Edition 30 September 2018, by John Mahnen
In the Netherlands, we have a strange relationship with our sporting heroes. Most sporting legends can sit in a restaurant and enjoy their meal in relative peace. Wesley Sneijder, who recently played for the Dutch National Team for the last time, could expect only a knowing glance from the other patrons. Everyone in the restaurant knows he there and will mention it the following day at work, but the idea of asking for an autograph or a selfie is normally reserved only for the stars of the upper stratosphere. Sneijder’s wife, Yolanthe Cabau van Kasbergen, might garner more unwelcome attention than her husband! Formula One driver Max Verstappen, on the other hand, is a different story. Chances are he would not stroll the isles of the neighborhood supermarket unmolested. His meteoric rise to the apogee of sport stardom has Dutch households glued to their televisions on Sunday afternoons, looking to see if the young daredevil from the Red Bull Racing Team will occupy the post-race podium.
Whilst Max is currently occupying the throne as the King of Dutch sport, there is a noticeable absence on the Queen’s chair. The star of erstwhile superstar athlete Dafne Dekkers has lost a bit of its luster with only moderate success booked in 2018. The vacancy could quite possibly be filled in the future by the up- and-coming tennis pro Kiki Bertens.
Bertens who has been a steady performer on the clay and hard courts is slowly but surely adding more credits to her list of palmares. In 2016, she turned heads reaching the quarter finals of the French Open. Her progress to the fourth round of Wimbledon earlier this year showed that she is also making strides as a grass court player. All in all, she is becoming a more stable player as she herself proclaimed post match in England. The career of Bertens has not always been ‘stable’ however, with a scare of cancer throwing her off balance in the past. In 2014, a routine physical at a WTA tournament in Miami turned up a tumor on her thyroid gland. For nearly a year, doctors could not tell Bertens if the growth was malignant of benign. Bertens suffered emotionally that year she would later reveal – not being able to sleep let stand focus on elite tennis. When the diagnosis finally proved negative for cancer, Bertens could once again concentrate on tennis but success would not come easy or quickly.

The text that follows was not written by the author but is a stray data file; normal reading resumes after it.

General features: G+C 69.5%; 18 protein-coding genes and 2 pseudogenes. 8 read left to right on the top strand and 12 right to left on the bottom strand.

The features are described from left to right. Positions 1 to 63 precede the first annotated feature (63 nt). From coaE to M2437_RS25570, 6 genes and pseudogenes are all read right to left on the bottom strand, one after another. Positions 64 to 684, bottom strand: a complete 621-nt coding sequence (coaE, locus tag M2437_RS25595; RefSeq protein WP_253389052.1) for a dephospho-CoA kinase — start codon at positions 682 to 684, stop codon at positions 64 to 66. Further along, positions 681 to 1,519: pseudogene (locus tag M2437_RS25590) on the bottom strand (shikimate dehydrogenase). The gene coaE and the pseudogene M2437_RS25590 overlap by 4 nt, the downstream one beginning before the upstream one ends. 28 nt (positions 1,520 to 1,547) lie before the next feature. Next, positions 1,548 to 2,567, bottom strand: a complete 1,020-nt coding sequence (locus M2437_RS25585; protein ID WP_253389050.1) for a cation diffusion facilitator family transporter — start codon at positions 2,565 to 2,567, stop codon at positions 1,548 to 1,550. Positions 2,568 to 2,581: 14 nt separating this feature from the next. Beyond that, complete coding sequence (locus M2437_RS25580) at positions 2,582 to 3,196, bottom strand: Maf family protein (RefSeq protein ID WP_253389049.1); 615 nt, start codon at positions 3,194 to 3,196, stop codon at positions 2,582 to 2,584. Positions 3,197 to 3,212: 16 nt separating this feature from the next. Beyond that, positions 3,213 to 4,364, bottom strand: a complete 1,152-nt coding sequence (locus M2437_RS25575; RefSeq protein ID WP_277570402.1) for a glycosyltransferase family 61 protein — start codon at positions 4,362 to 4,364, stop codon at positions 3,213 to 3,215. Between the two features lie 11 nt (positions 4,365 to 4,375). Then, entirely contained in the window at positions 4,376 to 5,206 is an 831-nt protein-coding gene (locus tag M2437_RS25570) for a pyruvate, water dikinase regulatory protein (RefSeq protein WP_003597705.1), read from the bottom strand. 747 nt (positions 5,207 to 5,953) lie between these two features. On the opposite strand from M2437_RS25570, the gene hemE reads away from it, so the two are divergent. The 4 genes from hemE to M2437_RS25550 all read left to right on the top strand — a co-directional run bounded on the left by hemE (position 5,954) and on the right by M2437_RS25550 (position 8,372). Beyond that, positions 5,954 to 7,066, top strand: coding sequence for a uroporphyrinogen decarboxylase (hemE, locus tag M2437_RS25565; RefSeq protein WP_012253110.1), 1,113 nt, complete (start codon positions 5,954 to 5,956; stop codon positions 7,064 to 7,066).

Kiki’s path to success is credited to the addition of Raemon Sluiter to her coaching staff. Sluiter himself was a serviceable pro, hanging up the racquet as his means of income at the end of the previous decade. He is best known for his upset of Juan Carlos Ferrero in his Davis Cup debut back in 2001. Martin van der Brugghen, the club trainer at Berten’s home court in Berkel en Rodenrijs, hired Sluiter to accompany Berkens on the road some three years ago.
The decision to bring Sluiter on board has proved to a wise one and the past season has seen the best success of Bertens’ career to date. In addition to her quarter final finish at Wimbledon, she managed to find herself in the third round of the Australian and American Opens as well as Roland Garros. A title in Charleston at the expense of Julia Görges, followed by a title in Cincinnati after falling behind to Simona Halep in the final have helped thrust Kiki into the tennis spotlight and start the speculation about her potential as a sporting superstar.
Perhaps the best indication of her ability to escape the atmosphere of mediocracy is her current WTA ranking. In August of this year, she was pegged at number 12 in the world. Only former Dutch pros Betty Stöve (5) and Brenda Schulz (9) have been ranked higher. Bertens has shown she can compete against the world’s best. Hopefully, she will continue to hone her game with the remaining fixtures on the 2018 WTA calendar. The question looms as the whether the 2019 tennis season, beginning in Melbourne with the Australian Open, might see a new Dutch sports queen crowned!